After reading Airplanes and Avocados blog post, I became inspired to write a similar post about what traveling means to us in our current life path as “Travel Bloggers.” Massive shout out to Emily, as she is doing as much as she can to help push awareness for our environment. She is an ocean conservationist, humanitarian, and is continuing her education in fixing the way humans interact with nature. If you wish to support her efforts, feel free to visit THIS PAGE to help her out (we are not affiliated). We wish her the best of luck! Jumping back to the topic of “how traveling changes when it becomes work“. I realized how relatable it is in our travel/photographer/blogger community but also, how it varies amongst us within the micro-community of bloggers. This is how traveling has changed for us:

The reality of traveling as a blogger can be daunting. 

To be honest, traveling can become exhausting if not staggered appropriately. After landing from a trip for a few days just to wash clothes, repack and get a comfortable nap just to board a plane in a few hours can end up weakening the immune system. In Mary’s case, when we travel back to back, she ends up catching a runny nose, sore throat, and sporadic headaches.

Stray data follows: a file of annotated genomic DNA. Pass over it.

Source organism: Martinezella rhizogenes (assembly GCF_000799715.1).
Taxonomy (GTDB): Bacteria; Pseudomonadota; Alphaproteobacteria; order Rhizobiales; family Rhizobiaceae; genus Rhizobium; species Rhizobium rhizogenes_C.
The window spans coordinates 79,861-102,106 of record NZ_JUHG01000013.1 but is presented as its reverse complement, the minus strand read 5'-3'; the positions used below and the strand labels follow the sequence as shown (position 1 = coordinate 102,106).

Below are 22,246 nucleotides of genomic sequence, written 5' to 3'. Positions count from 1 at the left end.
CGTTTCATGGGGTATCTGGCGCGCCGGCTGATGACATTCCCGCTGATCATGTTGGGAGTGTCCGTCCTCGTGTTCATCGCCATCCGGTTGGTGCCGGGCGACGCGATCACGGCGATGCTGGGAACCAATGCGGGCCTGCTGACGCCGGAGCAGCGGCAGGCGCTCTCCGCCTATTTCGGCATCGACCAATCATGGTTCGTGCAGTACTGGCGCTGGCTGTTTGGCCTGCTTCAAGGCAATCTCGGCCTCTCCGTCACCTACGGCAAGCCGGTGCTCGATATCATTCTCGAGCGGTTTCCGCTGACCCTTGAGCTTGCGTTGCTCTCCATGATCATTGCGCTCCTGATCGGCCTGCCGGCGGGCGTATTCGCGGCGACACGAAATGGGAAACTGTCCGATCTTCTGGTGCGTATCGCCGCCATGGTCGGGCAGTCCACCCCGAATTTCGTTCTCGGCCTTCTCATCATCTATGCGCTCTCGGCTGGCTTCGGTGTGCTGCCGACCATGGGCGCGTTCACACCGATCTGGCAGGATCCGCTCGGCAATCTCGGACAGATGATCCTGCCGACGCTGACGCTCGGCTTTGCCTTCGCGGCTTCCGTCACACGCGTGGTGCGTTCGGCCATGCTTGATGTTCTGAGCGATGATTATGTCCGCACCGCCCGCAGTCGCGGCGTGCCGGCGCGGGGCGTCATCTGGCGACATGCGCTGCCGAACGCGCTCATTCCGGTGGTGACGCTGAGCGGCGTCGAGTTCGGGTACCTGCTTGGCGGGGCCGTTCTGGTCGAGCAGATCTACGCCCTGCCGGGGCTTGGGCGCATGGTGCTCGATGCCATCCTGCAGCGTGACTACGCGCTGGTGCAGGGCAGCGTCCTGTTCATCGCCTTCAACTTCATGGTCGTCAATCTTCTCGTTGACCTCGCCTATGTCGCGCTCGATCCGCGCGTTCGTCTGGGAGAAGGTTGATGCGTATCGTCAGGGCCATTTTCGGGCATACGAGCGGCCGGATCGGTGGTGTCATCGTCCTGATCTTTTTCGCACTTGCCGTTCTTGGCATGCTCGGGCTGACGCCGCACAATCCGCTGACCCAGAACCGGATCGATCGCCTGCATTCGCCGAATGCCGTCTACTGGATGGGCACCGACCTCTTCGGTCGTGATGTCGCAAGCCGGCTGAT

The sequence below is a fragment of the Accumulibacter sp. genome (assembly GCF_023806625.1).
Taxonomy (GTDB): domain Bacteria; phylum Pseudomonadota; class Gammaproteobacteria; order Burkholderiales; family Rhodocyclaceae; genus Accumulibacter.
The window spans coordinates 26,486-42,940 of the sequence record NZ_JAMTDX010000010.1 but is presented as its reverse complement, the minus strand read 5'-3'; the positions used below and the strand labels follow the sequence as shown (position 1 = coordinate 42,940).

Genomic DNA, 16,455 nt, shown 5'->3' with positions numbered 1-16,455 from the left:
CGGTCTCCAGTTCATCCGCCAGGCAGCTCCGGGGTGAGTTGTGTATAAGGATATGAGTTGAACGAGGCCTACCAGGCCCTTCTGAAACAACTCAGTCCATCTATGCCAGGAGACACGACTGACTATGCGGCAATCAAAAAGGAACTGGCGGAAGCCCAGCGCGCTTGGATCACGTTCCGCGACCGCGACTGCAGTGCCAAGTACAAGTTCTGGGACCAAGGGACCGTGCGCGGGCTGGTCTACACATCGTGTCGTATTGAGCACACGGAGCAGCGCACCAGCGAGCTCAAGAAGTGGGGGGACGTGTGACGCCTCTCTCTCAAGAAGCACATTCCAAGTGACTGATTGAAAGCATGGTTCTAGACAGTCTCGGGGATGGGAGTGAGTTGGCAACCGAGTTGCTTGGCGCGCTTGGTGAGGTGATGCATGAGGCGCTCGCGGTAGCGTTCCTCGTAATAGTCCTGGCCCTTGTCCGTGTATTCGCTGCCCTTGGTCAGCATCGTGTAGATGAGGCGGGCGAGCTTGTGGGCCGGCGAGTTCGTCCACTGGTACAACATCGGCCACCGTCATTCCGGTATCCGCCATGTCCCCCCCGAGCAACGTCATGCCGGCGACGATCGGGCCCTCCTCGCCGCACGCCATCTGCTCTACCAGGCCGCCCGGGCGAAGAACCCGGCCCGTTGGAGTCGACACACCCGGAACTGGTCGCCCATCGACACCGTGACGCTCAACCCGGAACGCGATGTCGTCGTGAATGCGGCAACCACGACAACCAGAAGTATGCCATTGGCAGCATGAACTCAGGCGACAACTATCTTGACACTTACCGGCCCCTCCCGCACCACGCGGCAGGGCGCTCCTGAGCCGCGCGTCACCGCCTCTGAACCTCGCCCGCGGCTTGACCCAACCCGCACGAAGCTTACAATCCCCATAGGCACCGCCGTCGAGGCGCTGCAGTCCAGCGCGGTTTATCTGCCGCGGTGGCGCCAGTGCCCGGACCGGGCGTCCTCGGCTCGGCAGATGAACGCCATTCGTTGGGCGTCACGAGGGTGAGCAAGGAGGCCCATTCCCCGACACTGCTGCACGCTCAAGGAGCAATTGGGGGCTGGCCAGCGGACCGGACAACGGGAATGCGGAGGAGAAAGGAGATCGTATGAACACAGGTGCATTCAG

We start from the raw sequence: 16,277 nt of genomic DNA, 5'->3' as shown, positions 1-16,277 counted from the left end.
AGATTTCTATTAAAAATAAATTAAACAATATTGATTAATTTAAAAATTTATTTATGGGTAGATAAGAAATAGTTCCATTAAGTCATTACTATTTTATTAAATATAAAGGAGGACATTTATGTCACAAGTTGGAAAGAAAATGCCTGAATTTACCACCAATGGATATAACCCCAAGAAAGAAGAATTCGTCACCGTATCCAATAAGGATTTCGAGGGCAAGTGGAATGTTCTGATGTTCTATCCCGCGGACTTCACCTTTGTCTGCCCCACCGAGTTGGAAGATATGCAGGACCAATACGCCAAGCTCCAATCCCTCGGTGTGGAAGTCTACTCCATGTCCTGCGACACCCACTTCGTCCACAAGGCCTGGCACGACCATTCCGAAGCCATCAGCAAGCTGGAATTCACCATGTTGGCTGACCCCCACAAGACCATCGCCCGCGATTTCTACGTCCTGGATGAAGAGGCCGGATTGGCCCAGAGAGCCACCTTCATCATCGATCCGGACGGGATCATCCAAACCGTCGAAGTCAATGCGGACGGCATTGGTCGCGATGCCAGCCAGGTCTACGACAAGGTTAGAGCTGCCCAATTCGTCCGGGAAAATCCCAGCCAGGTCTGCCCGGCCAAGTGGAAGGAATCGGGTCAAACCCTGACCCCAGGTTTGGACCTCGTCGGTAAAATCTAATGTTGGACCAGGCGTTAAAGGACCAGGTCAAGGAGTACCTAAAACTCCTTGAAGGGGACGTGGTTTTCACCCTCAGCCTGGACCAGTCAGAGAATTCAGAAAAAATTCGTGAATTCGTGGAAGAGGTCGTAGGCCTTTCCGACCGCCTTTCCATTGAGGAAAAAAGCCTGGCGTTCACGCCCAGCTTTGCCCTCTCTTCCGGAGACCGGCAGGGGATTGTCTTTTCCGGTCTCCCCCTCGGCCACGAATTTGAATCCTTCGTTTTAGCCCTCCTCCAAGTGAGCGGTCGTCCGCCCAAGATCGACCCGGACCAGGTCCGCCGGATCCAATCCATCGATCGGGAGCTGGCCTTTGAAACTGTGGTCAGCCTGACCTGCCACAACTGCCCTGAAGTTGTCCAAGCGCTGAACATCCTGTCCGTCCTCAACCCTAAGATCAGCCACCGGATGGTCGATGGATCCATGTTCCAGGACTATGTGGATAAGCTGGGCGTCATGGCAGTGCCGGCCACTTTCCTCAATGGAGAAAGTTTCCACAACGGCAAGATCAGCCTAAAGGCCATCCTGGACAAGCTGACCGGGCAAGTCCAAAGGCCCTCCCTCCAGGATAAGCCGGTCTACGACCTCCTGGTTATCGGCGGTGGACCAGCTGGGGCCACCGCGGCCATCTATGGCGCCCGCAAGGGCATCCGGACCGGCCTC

Going somewhere every month may sound like a dream but when you need to write and edit photos for two weeks but you only have one week to prepare posts ahead of time, can become stressful if we want to be punctual. By the time we are caught up with our most recent trip, we already have deadlines that need to be published as soon as we land. Deadlines to keep our blog consistent, articles that need to be put up due to contractual obligations and more criteria for our posts need to be done promptly and properly if we want to continue this lifestyle.

Sometimes, being a blogger can ruin an experience.

If we are riding an ATV or invited to a fancy buffet event, we cannot just dive into the drinks or dishes. We have to take pictures. We have to vlog. We have to be focused to make sure our social media outlets are exposing the event correctly which means we are attached to our devices throughout an event. As a writer, I need to remember as many details as possible to be able to put ‘pen to paper’ accurately. Unfortunately,  if I do not have a notepad, to thwart forgetting, I bust out my mobile to jot down relevant information which may come off as rude to the hosts. Documenting and Broadcasting our lives during and after the occasion removes us from indulging in the event festivities. Instead of being in the event or activity, we are watching things unfold through our camera lens.

Being a blogger can become costly. 

Speaking of cameras, to be relevant, we are constantly looking for upgrades to produce the best quality content and to be frank, it is not like buying new shoes for a new job. A camera itself can begin in the high hundreds while the lens alone can cost thrice as much. Without insurance, a broken camera can create a rift in your travel funds. In some cases, to repair equipment that is covered with insurance may still cost a repair fee although, not as much as a brand new purchase, it can still be detrimental if not prepared. We also have to pay for most of our flights and regular trip expenses can pile up without a consistent paycheck.